FIG. 2 is a sectional view of the inverting device showing the interior of the inverting device.

FIG. 3 is a sectional enlarged view taken along line 3-3 of FIG. 2.

FIG. 4 is a sectional view of a pipe line being repaired with the liner tube inverted therein.

FIG. 5 is a sectional view of a prior art device.

FIG. 6 is a sectional view of another prior art device.

FIG. 7 is a sectional view taken along line 7-7 of FIG. 6.

DETAILED DESCRIPTION OF THE PREFERRED EMBODIMENT

Referring to FIGS. 1-4, the inverting device is generally designated by the numeral 44. Device 44 includes a housing 46 having a removable cap 48 bolted thereon by bolts 52. The cap 48 includes an inlet opening 50 which can be of varying shapes and sizes, but is preferably a rectangular shape sufficient large to receive liner tubes of varying sizes and dimensions.

Housing 46 includes a middle housing section 51 which is bolted at its upper end to cap 48 and which is bolted at its lower end to a bottom housing section 53 by bolts 55.

Within the housing 46 is an inverting chamber 62. A pressure inlet hose 54 includes a shutoff valve 56 and a pressure gauge 58. The pressure inlet hose 54 is in communication with the interior of the inverting chamber 62 through a pressure inlet opening 60.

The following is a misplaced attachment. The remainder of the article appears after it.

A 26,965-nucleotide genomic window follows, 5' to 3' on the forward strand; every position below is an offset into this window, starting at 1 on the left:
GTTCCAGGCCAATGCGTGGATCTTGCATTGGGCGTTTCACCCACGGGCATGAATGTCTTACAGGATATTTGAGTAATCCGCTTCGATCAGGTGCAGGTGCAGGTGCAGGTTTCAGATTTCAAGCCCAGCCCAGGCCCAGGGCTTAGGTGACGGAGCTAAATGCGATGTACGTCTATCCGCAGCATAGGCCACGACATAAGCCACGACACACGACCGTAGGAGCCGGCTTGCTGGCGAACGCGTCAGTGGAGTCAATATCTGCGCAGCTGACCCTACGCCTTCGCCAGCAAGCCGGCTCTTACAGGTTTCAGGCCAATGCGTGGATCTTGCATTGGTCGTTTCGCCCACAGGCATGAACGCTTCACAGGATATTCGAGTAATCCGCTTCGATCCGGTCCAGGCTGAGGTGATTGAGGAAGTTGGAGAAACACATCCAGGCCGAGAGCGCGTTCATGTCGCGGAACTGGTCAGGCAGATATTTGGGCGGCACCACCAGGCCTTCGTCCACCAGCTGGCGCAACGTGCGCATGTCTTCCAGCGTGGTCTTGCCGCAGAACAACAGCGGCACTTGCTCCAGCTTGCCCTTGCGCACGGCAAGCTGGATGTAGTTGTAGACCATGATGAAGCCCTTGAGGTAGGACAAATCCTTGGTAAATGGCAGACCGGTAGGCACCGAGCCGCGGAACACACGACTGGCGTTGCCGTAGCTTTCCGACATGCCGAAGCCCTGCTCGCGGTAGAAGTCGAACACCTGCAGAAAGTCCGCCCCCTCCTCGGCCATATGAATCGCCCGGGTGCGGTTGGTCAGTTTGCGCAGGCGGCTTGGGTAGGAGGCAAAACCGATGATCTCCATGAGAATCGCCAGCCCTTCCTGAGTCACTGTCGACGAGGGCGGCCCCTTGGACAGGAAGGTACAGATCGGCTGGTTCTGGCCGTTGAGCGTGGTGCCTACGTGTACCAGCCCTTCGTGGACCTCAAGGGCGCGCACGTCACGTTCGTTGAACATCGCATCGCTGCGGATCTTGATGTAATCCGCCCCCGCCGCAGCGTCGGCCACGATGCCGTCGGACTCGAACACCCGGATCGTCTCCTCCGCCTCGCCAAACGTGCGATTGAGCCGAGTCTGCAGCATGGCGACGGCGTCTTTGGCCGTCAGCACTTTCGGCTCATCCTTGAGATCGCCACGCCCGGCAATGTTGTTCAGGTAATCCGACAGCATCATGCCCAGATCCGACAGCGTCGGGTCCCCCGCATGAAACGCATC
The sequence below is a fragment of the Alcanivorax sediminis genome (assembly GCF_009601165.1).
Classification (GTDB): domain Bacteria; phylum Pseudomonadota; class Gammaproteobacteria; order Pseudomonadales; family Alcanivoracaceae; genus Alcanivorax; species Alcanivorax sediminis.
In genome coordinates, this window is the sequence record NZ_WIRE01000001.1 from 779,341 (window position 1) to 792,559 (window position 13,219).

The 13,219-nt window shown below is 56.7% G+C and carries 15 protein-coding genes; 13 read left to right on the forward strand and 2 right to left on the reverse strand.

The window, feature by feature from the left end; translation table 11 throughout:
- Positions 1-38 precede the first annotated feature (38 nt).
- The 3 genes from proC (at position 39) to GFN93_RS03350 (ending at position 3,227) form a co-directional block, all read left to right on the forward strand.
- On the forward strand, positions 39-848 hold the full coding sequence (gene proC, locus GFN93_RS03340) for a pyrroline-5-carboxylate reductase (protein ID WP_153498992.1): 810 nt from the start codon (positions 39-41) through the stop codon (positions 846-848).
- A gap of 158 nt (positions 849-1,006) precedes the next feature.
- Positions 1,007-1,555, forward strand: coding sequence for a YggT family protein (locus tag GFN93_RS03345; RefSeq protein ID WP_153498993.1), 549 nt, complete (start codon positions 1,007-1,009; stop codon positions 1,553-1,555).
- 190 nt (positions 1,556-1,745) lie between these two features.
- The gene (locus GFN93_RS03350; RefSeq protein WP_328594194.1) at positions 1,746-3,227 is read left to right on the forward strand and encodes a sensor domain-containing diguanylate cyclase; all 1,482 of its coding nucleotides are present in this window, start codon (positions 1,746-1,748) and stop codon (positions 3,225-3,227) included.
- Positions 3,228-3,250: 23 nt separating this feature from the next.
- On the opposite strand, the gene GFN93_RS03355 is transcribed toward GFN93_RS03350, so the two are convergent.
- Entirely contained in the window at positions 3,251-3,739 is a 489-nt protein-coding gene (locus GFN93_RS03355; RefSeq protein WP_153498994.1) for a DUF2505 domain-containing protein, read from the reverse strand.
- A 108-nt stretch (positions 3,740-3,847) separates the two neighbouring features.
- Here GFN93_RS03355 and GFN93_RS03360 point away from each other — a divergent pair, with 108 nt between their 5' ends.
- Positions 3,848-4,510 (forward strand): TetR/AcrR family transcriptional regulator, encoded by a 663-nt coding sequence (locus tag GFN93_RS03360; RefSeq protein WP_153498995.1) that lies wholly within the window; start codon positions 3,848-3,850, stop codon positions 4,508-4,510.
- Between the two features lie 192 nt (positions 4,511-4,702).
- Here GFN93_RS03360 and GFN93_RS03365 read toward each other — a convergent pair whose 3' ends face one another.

A chamber pressure gauge 64 is also in communication with the inverting chamber 62 through a gauge opening 66 so as to register the fluid pressure within the inverting chamber 62.

At the outlet end of the housing 46 is an outlet opening 68 which is preferably round in shape. Outlet opening 68 includes an outlet perimeter margin 70.

A liner tube 72 is comprised of an outer moisture impervient layer 74 (FIG. 3) and a moisture absorbent layer 76 on the interior thereof. A liquid resin is impregnated in the inner moisture absorbent layer 76, and is in a liquid state which has not yet cured and hardened. The liner tube 72 includes a first liner tube 78 which surrounds and is attached to the outlet opening 68 of housing 46 by means of a holding band 80. The liner tube 72 includes a second liner tube end 82.

Referring to FIG. 2, a bladder or sealing tube 84 includes a first sealing tube end 86 which is attached to the housing 46. Preferably the first sealing tube end 86 surrounds the inlet opening 50. The bladder or sealing tube 84 includes a second sealing tube end 88 which extends within the inverting chamber 62 and which is not attached to the housing 46 or to the liner tube 72. The lower end 88 of the sealing tube 82 is free floating and is not attached to any object.

Referring to FIG. 4, a pipe line 90 includes an area 92 which is damaged and needs repair. Within the pipe line 90 is the inverted liner tube 72.

The method of operation of the tube inverting device 44 is as follows. First the first end of the liner tube 78 is incerted into opening 50, through sealing tube 84, and then is attached by means by holding band 80 around the outlet opening 68 of the housing 46. The second end 82 of the liner tube 72 is outside the housing 46. In this position the sealing tube or bladder tube 84 frictionally engages the outer surface of the liner tube 72 as shown in FIG. 2.